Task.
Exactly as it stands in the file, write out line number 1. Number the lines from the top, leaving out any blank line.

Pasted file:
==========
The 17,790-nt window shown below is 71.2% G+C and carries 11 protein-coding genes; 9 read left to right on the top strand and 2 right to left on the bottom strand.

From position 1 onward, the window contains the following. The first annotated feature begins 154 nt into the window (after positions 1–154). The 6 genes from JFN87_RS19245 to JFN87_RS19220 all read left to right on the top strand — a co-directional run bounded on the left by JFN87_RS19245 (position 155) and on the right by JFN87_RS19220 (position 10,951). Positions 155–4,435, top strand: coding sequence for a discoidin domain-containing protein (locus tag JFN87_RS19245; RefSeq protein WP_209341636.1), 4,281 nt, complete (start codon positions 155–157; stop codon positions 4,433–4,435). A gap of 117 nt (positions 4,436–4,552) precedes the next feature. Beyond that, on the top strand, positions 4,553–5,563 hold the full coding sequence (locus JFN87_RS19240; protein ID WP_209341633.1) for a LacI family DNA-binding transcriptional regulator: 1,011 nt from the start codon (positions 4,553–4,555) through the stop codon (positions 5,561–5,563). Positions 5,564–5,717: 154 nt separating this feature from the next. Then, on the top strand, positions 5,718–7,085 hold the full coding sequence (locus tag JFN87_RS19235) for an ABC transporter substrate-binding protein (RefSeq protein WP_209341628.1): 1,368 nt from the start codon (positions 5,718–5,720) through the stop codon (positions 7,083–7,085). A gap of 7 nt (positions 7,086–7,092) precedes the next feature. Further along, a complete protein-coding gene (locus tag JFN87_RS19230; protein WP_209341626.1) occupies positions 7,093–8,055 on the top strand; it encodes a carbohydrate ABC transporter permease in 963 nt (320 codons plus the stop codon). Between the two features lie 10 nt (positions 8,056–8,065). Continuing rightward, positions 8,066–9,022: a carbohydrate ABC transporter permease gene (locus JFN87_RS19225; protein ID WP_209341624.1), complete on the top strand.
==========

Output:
The 17,790-nt window shown below is 71.2% G+C and carries 11 protein-coding genes; 9 read left to right on the top strand and 2 right to left on the bottom strand.